cross training... does anything compare to running??? (Read 610 times)

    O.K. I need help. BADLY. I've been told by a doc to not run (left a previous post last week), hurts like hell to run (on heel strike)... so I temporarily joined a gym-- L.A. Fitness (meat market, where girls wear cute outfits, wear makeup to work out, primp in the mirrors, **sigh**). I've tried the elliptical and the bike, the treadmill doing hills (walking, remember, hurts to run)... nothing even comes close to the workout I get when running. NOTHING! And, to top it off, It's just a really stressful time in my life (believe me, there's not enough room to explain) and I NEED a good hearty sweat, the endorphins, the heart rate, the... everything. Has anyone come across a workout, no impact, that even comes close? Swimming? Spinning? ANYTHING??? What am I going to do? Ripping my hair out, K.C.
      Stairmaster maybe... or you might try rowing. Since you're a runner, rowing ought to tire you out pretty quick. Wink And a good spin class is great running x-training and you can set the resistance as hard as you want, while the environment of the class helps you keep the intensity up. If they have it, give kickboxing a try... picturing someone's face on that punching bag is great stress relief, IMO. Wink Evil grin But what about your yoga? I see from your profile you're a "yoga-er." Perhaps an extra yoga workout before bedtime might help too? Don't be a stranger... I think 95% of the people here have at one point or another torn their hair out for not being able to get a run in when they felt they really *needed* one...

      Roads were made for journeys...


        i thought swimming is pretty exhausting...the longest i've managed to swim continously was 45 minutes and i thought i was gonna drown. I do my swimming out in the ocean, with the currents and the waves, it adds to the workout. Oh and my wife used to do those core workouts with the ball thingie..i tried to do the short intro 20 minute workout and can barely do it.


          I really like spinning! Its great for me when I can't run. You need to make yourself work hard though and if you can go with a buddy and keep the cadence high...an hour goes by pretty quickly...But...there is nothing like running!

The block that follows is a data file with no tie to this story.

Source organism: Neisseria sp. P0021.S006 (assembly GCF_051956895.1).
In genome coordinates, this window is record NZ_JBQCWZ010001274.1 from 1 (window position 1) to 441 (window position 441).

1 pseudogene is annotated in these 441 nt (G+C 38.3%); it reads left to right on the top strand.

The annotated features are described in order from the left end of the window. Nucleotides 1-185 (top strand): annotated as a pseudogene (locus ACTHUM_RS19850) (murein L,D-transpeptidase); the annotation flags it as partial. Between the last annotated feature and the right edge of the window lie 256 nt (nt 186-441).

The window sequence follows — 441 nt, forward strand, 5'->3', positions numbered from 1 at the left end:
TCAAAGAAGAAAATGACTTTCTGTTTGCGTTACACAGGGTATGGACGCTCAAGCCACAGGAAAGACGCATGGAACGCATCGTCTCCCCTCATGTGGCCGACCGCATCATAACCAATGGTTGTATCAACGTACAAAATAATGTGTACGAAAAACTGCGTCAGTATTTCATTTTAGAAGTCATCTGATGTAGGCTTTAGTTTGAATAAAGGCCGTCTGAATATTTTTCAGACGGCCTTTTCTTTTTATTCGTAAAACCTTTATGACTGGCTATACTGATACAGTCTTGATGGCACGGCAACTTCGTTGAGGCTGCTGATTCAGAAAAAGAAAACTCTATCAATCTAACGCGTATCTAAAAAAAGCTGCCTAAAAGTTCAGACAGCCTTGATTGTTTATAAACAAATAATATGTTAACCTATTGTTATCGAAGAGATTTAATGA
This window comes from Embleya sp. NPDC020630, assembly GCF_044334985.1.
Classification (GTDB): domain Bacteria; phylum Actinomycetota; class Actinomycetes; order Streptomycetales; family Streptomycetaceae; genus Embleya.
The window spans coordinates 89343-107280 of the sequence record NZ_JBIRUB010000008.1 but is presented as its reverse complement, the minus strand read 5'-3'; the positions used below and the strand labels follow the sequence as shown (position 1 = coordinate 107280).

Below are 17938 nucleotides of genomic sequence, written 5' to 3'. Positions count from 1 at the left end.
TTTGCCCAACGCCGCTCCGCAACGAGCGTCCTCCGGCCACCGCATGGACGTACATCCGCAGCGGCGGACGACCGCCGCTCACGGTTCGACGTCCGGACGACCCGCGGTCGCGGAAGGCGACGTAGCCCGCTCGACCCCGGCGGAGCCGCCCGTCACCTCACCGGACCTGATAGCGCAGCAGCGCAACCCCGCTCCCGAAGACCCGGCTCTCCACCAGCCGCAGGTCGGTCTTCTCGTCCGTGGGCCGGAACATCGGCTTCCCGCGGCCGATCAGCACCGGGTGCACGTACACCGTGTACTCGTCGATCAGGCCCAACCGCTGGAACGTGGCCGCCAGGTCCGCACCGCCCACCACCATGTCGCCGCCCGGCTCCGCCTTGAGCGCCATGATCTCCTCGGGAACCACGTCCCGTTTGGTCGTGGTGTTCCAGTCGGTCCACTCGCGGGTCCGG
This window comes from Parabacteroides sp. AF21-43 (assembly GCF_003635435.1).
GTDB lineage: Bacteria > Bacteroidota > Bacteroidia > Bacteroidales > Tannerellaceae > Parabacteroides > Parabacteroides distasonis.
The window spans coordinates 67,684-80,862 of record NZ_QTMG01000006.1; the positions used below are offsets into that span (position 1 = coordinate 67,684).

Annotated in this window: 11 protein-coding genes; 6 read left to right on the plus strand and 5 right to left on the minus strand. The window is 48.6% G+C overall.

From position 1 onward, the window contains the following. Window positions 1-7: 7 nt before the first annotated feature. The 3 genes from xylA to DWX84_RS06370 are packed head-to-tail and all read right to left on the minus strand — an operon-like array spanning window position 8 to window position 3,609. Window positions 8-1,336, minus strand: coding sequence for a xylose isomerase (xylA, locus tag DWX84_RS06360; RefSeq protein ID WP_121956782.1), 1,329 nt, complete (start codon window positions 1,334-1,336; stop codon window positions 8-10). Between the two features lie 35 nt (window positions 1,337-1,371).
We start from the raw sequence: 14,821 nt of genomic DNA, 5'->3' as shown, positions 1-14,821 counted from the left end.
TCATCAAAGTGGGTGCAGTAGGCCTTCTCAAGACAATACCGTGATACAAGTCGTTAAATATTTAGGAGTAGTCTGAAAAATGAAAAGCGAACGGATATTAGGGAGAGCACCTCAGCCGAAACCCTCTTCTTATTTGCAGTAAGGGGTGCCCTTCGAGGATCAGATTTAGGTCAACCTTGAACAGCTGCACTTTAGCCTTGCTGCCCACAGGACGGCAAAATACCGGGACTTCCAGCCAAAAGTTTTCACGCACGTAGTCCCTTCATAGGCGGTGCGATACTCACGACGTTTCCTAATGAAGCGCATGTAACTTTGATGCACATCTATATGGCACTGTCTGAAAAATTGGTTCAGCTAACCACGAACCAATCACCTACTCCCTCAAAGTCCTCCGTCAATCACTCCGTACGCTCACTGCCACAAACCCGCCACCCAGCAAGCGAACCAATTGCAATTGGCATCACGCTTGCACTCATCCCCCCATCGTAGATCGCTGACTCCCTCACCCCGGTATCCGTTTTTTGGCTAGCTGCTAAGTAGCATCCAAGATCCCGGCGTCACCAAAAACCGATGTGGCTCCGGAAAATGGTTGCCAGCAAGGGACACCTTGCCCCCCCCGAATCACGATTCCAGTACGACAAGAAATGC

Run like you are on fire! 5K goal 24:00 or less (PR 24:34) 10K goal 50:00 or less (PR 52:45) HM goal 1:55:00 or less (PR 2:03:02) Marathon Goal...Less than my PR (PR 4:33:23)

          CPT Curmudgeon

            Spinning and swimming.

              How To Run a Marathon: Step 1 - start running. There is no Step 2.

                A Nordic Track ski machine can give you a satisfying workout. A good rowing machine will do the trick too.

                  Have you tried road cycling (rather than on a gym bike)? Exhilirating if you can handle the earache on a windy day!
                    Anything martial arts-related, either the harder varieties (karate/taekwondo/wushu) or softer (judo/jujitsu) will give you a workout beyond compare - and even runners in very good shape are usually shocked at how they feel after a 3:00 round. Boxing/Kickboxing are just as good, and you can find something that suits you, with as little - or as much - impact (and contact) as you like.
                    E-mail: JakeKnight2002@aol.com

                      I have always found the same thing- an elliptical or bike just doesn't have me near as sweaty as a good run. I love cardioboxing/kickboxing and find that if the instructor is good, I get a fantastic workout. Same with spinning. But this totally depends on the instructors. Personally, I find I have my best workouts when I'm doing something I love. In the summer, I hike, rock climb, and kayak. Winter I ski- consistently, both downhill and cross country. I have a theory as to why these work best for me- with the elliptical/stationary bike/etc, I don't find a reason to challenge myself. I never pay attention to how fast I go because that involves staring intently at the screen and that's boring. With running, even on a treadmill, I can easily pay attention to my pace and notice improvement along the lines of distance, pace, etc. I don't get that with any other stationary equipment. But I get a similar competitive feeling out of outdoor sports- I can always find harder trails to hike, and I am consistently working on form in skiing, taking harder trails at a faster pace. Since I know I'll be able to measure and see the improvement, I personally work a lot harder. Not sure if that makes any sense, but I do see where you are coming from.